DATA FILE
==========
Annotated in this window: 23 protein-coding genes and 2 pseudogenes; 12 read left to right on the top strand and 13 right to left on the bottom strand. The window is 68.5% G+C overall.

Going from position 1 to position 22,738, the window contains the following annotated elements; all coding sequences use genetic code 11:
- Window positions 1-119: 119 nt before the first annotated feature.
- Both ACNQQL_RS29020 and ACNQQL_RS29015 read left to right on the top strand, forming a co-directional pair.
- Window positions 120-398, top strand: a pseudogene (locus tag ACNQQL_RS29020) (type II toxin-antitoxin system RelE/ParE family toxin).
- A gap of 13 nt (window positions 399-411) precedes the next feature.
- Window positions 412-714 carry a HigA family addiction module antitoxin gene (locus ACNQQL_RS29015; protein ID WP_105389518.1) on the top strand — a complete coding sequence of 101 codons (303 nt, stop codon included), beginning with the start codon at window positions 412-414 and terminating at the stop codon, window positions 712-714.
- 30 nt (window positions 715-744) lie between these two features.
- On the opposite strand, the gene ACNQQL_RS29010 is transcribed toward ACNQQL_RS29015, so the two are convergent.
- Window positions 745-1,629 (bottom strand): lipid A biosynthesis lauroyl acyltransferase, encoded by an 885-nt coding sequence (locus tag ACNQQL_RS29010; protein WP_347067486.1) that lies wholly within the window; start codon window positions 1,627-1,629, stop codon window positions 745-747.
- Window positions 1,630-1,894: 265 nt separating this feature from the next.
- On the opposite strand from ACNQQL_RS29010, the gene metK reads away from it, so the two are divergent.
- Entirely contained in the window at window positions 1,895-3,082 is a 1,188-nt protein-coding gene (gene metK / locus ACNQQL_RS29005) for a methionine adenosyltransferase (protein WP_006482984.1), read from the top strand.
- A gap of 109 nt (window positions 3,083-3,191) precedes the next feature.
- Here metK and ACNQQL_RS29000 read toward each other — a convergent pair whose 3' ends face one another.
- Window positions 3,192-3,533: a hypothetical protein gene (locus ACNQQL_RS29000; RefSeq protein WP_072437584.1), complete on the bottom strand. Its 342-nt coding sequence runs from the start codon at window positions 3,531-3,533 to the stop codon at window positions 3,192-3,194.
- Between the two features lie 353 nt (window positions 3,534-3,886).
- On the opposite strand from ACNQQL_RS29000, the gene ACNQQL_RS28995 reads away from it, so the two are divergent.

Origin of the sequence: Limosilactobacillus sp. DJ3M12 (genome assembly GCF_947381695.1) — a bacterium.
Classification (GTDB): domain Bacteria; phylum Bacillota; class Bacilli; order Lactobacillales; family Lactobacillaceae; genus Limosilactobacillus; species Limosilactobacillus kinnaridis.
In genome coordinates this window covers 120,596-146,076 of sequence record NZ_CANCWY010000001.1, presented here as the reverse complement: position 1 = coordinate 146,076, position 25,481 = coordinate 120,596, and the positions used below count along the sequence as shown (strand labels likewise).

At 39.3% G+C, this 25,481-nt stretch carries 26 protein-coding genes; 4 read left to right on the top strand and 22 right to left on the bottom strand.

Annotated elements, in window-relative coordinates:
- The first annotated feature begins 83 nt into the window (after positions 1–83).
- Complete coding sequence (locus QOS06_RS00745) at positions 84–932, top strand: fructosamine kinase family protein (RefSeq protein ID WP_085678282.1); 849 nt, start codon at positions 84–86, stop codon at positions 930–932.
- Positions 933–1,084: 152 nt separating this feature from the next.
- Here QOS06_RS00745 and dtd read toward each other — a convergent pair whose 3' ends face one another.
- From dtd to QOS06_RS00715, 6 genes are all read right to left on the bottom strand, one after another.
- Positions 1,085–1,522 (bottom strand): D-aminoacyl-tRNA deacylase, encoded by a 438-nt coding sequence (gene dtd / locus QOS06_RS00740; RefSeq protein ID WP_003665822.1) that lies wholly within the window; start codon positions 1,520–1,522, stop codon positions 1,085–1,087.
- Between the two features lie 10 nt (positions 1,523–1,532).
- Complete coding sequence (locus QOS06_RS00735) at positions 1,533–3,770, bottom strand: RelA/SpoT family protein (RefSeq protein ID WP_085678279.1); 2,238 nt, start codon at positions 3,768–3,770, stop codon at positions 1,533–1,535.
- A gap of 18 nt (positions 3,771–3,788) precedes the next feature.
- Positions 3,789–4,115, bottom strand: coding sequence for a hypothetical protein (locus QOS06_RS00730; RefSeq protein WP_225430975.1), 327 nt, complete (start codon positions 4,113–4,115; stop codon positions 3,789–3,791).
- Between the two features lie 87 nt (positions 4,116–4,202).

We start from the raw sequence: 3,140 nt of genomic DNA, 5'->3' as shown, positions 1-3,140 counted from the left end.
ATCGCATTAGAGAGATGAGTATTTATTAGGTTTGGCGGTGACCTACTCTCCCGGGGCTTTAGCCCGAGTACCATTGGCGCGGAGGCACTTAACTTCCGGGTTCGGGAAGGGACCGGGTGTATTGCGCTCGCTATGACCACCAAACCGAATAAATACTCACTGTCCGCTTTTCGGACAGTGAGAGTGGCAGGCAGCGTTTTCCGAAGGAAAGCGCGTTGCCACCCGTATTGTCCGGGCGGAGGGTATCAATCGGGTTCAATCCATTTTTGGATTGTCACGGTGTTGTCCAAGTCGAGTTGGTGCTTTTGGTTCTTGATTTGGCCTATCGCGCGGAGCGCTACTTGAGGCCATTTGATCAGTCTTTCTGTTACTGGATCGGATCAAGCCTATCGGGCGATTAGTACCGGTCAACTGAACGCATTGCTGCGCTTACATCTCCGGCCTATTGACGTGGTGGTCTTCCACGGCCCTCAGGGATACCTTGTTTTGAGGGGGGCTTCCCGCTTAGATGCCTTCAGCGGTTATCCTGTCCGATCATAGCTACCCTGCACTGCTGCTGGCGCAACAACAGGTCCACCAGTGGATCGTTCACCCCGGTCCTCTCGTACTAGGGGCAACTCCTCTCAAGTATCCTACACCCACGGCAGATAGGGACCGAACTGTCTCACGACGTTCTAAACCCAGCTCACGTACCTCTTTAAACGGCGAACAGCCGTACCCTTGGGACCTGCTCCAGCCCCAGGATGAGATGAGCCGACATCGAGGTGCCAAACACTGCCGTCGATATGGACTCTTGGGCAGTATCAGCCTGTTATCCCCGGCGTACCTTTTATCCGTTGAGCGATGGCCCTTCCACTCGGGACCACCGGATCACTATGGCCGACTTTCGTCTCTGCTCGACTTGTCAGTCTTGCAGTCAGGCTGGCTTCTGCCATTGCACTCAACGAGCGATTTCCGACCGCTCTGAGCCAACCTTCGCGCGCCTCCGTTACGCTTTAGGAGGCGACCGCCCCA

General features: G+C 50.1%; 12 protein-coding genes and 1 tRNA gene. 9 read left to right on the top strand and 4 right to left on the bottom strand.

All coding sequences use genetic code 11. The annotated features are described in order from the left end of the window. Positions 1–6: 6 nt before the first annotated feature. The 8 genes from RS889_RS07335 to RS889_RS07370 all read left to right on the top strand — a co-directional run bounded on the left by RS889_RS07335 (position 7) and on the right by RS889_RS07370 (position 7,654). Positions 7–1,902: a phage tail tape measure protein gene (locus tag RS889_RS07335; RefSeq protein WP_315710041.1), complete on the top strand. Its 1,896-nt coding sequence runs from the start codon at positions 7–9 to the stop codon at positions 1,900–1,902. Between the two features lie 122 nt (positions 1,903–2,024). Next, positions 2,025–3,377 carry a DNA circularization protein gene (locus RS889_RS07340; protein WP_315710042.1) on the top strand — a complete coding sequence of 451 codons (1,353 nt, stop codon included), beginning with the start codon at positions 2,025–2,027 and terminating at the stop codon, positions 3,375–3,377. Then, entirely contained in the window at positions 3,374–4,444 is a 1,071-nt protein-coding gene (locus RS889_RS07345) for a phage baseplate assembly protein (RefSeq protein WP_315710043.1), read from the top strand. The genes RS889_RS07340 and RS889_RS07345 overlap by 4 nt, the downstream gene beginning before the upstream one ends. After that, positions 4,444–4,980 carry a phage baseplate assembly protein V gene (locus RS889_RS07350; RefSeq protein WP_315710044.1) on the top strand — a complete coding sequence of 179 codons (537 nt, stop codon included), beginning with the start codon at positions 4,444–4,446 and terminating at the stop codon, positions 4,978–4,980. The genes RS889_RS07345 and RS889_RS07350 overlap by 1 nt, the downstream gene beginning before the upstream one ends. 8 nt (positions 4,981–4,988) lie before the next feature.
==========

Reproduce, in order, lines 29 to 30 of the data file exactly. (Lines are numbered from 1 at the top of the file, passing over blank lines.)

- Positions 1,085–1,522 (bottom strand): D-aminoacyl-tRNA deacylase, encoded by a 438-nt coding sequence (gene dtd / locus QOS06_RS00740; RefSeq protein ID WP_003665822.1) that lies wholly within the window; start codon positions 1,520–1,522, stop codon positions 1,085–1,087.
- Between the two features lie 10 nt (positions 1,523–1,532).